Michigan rail passengers advocates are working with Amtrak and VIA Rail Canada to revive connecting service between Detroit and Windsor, Ontario, although that might not necessarily be rail service.

In a campaign that has been dubbed “mind the gap,” the advocates are talking with both railroads about establishing a direct bus connection.

Passengers who now want to connect between Amtrak and VIA must either take a cab or ride three local transit buses.

The advocates noted that the border crossing at Detroit is the busiest between the two countries.

Until 2003, Amtrak and VIA hosted a Chicago-Toronto train known as the International that operated via Flint and Port Huron, Michigan.

A Detroit-New York train, the Niagara Rainbow, operated via Windsor between October 1974 and January 1979, ending when the states of New York and Michigan ended their funding of the train.

An article posted on the website of the National Association of Railroad Passengers said that VIA is in active discussions with bus companies to provide a “bus bridge” between the VIA station in Windsor and the Detroit Amtrak station.

The service may begin by late 2017. The Michigan advocates hope that if the bus connection proves successful that it might provide an impetus for resuming rail service between Detroit and Windsor.

Downtown Station Site Favored in Buffalo

April 24, 2017

The committee studying sites for a new Amtrak station in Buffalo, New York, has recommended building the station downtown rather than renovating Buffalo Central Terminal.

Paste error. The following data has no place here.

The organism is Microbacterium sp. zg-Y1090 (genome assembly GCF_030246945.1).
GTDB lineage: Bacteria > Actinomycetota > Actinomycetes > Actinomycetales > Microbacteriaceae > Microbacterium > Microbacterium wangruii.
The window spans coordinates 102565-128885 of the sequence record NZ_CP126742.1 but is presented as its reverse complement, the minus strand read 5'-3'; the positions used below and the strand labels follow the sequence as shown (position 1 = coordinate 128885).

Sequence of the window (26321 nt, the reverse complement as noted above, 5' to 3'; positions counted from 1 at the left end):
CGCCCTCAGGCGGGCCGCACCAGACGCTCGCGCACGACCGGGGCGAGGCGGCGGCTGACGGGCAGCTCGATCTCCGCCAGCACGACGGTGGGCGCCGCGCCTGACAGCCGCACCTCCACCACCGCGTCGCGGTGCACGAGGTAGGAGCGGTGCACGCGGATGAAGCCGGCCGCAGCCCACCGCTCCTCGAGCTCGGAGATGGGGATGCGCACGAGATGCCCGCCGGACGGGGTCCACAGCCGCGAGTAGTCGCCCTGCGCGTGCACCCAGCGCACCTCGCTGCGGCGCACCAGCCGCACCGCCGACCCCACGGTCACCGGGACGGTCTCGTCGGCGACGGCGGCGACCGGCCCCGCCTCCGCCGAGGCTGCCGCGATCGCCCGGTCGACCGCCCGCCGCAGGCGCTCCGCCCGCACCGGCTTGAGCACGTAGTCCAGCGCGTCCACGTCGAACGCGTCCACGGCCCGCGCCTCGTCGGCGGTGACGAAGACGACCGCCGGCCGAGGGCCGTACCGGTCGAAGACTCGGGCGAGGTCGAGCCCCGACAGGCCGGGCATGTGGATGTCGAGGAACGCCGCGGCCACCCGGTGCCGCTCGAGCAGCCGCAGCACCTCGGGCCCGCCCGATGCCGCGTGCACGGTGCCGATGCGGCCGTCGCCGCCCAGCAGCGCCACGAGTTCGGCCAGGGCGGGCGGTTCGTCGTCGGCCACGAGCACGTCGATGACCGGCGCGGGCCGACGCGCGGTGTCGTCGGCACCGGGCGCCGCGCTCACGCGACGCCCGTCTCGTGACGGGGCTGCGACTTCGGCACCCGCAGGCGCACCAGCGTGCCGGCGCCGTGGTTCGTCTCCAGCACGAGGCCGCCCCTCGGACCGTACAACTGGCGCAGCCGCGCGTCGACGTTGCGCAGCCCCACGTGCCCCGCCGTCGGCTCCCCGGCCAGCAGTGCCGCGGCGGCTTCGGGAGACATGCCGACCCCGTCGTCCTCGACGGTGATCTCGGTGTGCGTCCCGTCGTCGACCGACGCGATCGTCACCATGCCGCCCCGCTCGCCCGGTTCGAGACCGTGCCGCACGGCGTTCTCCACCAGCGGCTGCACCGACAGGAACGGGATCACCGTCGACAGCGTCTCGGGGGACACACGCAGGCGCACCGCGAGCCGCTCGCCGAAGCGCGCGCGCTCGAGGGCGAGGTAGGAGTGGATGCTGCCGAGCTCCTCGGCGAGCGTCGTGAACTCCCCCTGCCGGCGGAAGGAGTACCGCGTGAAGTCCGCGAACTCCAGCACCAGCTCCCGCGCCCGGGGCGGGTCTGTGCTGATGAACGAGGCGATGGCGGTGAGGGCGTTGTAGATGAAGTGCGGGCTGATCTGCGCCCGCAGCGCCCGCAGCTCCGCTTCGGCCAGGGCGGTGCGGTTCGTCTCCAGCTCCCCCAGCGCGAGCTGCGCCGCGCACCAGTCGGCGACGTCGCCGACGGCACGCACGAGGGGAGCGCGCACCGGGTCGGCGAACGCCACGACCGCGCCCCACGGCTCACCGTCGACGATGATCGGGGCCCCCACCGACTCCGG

The exact site will be chosen by the New York Department of Transportation, although it is expected to be along Exchange Street.

The new station is expected to cost at least $35 million, of which the state is contributing $25 million.

Currently, Buffalo is served by two stations, one at Exchange Street and the other in suburban Depew.

Exchange Street serves all trains passing through Buffalo except the Chicago-New York/Boston Lake Shore Limited.

Eleven of the 17 members of the station site committee favored a downtown location while four voted against downtown. One member abstained.

Erie County Executive Mark Poloncarz voted against the downtown recommendation because he opposed the “arbitrary timeline” given the committee to make a decision this month.

“Not all the issues were taken into account,” Poloncarz said. “The process was flawed but not rigged. And, no, this is not the death knell for the [Buffalo] Central Terminal.”

But Buffalo Mayor Byron W. Brown defended the timeline. “The governor clearly wants it to be a fast-track process, and I think the same kind of time constraints we had as a committee will be placed on the Department of Transportation,” said Brown, who voted for a downtown location.

A downtown location had been favored by WSP Parsons Brinckerhoff, an engineering consulting firm hired by the state.

Howard Zemsky, a Buffalo businessman and head of Empire State Development, the state’s development arm, voted for downtown.

“This is really a transportation decision first and foremost, and from that standpoint downtown is a clear winner,” he said.

Zemsky said it was not a case of either or in terms of development of the long-dormant Central Terminal.

The Amtrak representative on the committee favored a downtown location. CSX, which owns the tracks in the vicinity of Central Terminal, said it doesn’t want passenger trains at Central Terminal because that might interfere with a nearby freight yard.